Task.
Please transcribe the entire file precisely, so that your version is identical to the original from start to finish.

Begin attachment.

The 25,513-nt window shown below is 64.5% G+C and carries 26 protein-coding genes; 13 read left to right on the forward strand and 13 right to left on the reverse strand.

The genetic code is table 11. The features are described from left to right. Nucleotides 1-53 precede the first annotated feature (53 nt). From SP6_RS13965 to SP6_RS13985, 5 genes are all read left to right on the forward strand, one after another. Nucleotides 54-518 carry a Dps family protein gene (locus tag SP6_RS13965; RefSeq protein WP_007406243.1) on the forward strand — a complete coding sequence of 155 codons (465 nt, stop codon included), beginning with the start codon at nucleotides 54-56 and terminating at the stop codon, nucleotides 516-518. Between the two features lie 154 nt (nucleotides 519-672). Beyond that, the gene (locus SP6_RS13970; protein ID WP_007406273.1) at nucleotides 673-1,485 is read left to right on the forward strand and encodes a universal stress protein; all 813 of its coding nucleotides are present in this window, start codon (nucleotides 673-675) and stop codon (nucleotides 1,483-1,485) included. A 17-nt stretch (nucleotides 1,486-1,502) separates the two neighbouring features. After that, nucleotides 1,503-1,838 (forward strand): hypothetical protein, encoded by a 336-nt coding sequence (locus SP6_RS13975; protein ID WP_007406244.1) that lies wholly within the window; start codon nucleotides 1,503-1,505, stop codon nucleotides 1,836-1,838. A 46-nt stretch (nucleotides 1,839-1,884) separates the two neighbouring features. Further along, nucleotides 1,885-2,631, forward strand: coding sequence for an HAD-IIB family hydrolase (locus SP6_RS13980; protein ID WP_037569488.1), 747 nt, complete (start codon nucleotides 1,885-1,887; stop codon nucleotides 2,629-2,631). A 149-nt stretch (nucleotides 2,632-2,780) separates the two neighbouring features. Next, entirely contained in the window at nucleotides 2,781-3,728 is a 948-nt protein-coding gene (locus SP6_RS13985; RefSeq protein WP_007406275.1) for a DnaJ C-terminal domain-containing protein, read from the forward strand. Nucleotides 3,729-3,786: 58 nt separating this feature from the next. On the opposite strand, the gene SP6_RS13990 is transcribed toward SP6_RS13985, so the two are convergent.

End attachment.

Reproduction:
The 25,513-nt window shown below is 64.5% G+C and carries 26 protein-coding genes; 13 read left to right on the forward strand and 13 right to left on the reverse strand.

The genetic code is table 11. The features are described from left to right. Nucleotides 1-53 precede the first annotated feature (53 nt). From SP6_RS13965 to SP6_RS13985, 5 genes are all read left to right on the forward strand, one after another. Nucleotides 54-518 carry a Dps family protein gene (locus tag SP6_RS13965; RefSeq protein WP_007406243.1) on the forward strand — a complete coding sequence of 155 codons (465 nt, stop codon included), beginning with the start codon at nucleotides 54-56 and terminating at the stop codon, nucleotides 516-518. Between the two features lie 154 nt (nucleotides 519-672). Beyond that, the gene (locus SP6_RS13970; protein ID WP_007406273.1) at nucleotides 673-1,485 is read left to right on the forward strand and encodes a universal stress protein; all 813 of its coding nucleotides are present in this window, start codon (nucleotides 673-675) and stop codon (nucleotides 1,483-1,485) included. A 17-nt stretch (nucleotides 1,486-1,502) separates the two neighbouring features. After that, nucleotides 1,503-1,838 (forward strand): hypothetical protein, encoded by a 336-nt coding sequence (locus SP6_RS13975; protein ID WP_007406244.1) that lies wholly within the window; start codon nucleotides 1,503-1,505, stop codon nucleotides 1,836-1,838. A 46-nt stretch (nucleotides 1,839-1,884) separates the two neighbouring features. Further along, nucleotides 1,885-2,631, forward strand: coding sequence for an HAD-IIB family hydrolase (locus SP6_RS13980; protein ID WP_037569488.1), 747 nt, complete (start codon nucleotides 1,885-1,887; stop codon nucleotides 2,629-2,631). A 149-nt stretch (nucleotides 2,632-2,780) separates the two neighbouring features. Next, entirely contained in the window at nucleotides 2,781-3,728 is a 948-nt protein-coding gene (locus SP6_RS13985; RefSeq protein WP_007406275.1) for a DnaJ C-terminal domain-containing protein, read from the forward strand. Nucleotides 3,729-3,786: 58 nt separating this feature from the next. On the opposite strand, the gene SP6_RS13990 is transcribed toward SP6_RS13985, so the two are convergent.